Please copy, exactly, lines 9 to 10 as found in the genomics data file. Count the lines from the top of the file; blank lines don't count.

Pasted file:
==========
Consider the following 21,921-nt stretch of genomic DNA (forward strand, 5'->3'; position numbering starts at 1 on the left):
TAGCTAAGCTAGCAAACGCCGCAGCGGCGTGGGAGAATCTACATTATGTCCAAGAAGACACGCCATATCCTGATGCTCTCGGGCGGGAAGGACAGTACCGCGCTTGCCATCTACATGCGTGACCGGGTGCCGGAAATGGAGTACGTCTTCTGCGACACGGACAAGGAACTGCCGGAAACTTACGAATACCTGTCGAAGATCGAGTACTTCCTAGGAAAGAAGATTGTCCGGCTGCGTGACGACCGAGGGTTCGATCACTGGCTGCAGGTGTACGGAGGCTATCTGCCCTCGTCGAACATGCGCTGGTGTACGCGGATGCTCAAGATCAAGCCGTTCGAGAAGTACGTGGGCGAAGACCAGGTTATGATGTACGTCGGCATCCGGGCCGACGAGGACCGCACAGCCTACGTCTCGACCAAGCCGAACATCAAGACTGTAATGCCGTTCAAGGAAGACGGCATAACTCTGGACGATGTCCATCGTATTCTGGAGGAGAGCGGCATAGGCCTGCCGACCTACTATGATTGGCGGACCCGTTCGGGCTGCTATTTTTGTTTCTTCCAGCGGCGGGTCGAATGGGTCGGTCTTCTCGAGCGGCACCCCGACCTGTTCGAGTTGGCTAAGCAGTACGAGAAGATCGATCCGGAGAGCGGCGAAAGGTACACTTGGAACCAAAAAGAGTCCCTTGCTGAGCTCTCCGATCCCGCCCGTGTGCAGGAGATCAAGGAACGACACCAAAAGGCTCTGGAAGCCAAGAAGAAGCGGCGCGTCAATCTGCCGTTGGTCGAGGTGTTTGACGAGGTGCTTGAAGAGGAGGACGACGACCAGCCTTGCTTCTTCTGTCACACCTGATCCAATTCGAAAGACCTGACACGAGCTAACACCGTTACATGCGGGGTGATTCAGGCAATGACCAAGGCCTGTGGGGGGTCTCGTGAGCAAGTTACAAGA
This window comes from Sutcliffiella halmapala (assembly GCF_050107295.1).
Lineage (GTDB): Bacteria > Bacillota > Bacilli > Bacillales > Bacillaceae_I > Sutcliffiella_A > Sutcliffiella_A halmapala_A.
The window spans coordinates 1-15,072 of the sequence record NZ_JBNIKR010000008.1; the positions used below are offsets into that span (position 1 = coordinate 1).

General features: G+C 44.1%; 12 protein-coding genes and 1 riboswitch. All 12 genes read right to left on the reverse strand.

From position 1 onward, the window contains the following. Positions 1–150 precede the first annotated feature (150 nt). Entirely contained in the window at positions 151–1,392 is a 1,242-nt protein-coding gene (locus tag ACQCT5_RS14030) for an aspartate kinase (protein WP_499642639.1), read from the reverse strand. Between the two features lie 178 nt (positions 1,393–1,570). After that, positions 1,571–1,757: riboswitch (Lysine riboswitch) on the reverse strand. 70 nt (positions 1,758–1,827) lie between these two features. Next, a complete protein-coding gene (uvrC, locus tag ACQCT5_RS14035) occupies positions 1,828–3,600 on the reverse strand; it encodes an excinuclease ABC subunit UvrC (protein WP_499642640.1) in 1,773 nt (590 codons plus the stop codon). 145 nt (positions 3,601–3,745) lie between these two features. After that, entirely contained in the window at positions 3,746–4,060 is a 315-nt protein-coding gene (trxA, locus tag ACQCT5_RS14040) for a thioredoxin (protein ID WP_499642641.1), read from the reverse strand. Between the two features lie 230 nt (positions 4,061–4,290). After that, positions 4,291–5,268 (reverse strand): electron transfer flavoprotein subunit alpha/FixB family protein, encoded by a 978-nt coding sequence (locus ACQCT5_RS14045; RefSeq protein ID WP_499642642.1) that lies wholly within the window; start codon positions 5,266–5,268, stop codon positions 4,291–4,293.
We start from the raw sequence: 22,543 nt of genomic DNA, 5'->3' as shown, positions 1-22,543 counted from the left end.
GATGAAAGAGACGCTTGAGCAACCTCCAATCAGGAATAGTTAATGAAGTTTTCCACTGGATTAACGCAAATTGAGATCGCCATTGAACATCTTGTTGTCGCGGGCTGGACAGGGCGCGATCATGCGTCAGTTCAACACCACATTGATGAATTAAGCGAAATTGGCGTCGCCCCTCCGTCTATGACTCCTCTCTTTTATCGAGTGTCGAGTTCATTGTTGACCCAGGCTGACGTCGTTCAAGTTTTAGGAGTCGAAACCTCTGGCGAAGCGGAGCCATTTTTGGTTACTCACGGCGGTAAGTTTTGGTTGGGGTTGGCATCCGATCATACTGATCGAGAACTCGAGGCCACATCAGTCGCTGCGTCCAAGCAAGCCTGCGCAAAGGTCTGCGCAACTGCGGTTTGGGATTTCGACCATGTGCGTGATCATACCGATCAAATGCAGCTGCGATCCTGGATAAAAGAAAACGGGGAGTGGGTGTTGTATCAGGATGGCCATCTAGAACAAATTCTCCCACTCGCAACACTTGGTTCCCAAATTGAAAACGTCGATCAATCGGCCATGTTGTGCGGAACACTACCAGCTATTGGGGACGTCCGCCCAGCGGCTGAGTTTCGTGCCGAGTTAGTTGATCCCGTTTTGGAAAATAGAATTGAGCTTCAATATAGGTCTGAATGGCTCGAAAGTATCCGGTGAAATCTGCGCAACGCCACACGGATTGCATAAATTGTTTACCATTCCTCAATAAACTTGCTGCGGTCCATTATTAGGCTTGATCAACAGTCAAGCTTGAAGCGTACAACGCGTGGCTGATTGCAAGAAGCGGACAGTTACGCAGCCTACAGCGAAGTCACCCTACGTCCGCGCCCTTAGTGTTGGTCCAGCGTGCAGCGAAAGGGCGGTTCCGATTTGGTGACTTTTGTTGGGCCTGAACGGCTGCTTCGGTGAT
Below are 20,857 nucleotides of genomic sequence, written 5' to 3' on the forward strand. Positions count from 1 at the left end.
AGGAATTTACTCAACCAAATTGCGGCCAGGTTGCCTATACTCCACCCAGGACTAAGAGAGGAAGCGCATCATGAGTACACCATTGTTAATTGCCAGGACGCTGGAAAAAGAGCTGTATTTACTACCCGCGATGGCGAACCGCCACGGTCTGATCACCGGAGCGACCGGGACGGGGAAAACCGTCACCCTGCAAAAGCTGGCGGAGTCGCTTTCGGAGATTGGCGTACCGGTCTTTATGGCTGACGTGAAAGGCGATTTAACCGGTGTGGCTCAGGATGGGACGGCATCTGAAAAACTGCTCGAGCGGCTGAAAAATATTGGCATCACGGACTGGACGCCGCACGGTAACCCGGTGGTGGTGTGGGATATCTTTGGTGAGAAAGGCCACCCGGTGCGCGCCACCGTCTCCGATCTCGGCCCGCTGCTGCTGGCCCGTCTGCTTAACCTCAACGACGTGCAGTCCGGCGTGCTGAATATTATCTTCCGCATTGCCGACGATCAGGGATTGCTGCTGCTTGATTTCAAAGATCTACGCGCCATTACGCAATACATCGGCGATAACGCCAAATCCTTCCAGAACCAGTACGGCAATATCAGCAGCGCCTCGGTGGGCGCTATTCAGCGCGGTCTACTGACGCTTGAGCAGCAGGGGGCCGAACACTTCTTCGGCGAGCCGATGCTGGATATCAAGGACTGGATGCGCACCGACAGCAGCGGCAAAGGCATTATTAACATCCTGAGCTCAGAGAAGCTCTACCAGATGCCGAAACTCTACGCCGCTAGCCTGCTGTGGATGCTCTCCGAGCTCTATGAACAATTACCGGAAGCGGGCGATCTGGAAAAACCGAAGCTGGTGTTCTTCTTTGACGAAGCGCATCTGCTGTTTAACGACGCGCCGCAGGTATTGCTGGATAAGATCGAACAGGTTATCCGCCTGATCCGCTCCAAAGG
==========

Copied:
GATGAAAGAGACGCTTGAGCAACCTCCAATCAGGAATAGTTAATGAAGTTTTCCACTGGATTAACGCAAATTGAGATCGCCATTGAACATCTTGTTGTCGCGGGCTGGACAGGGCGCGATCATGCGTCAGTTCAACACCACATTGATGAATTAAGCGAAATTGGCGTCGCCCCTCCGTCTATGACTCCTCTCTTTTATCGAGTGTCGAGTTCATTGTTGACCCAGGCTGACGTCGTTCAAGTTTTAGGAGTCGAAACCTCTGGCGAAGCGGAGCCATTTTTGGTTACTCACGGCGGTAAGTTTTGGTTGGGGTTGGCATCCGATCATACTGATCGAGAACTCGAGGCCACATCAGTCGCTGCGTCCAAGCAAGCCTGCGCAAAGGTCTGCGCAACTGCGGTTTGGGATTTCGACCATGTGCGTGATCATACCGATCAAATGCAGCTGCGATCCTGGATAAAAGAAAACGGGGAGTGGGTGTTGTATCAGGATGGCCATCTAGAACAAATTCTCCCACTCGCAACACTTGGTTCCCAAATTGAAAACGTCGATCAATCGGCCATGTTGTGCGGAACACTACCAGCTATTGGGGACGTCCGCCCAGCGGCTGAGTTTCGTGCCGAGTTAGTTGATCCCGTTTTGGAAAATAGAATTGAGCTTCAATATAGGTCTGAATGGCTCGAAAGTATCCGGTGAAATCTGCGCAACGCCACACGGATTGCATAAATTGTTTACCATTCCTCAATAAACTTGCTGCGGTCCATTATTAGGCTTGATCAACAGTCAAGCTTGAAGCGTACAACGCGTGGCTGATTGCAAGAAGCGGACAGTTACGCAGCCTACAGCGAAGTCACCCTACGTCCGCGCCCTTAGTGTTGGTCCAGCGTGCAGCGAAAGGGCGGTTCCGATTTGGTGACTTTTGTTGGGCCTGAACGGCTGCTTCGGTGAT
Below are 20,857 nucleotides of genomic sequence, written 5' to 3' on the forward strand. Positions count from 1 at the left end.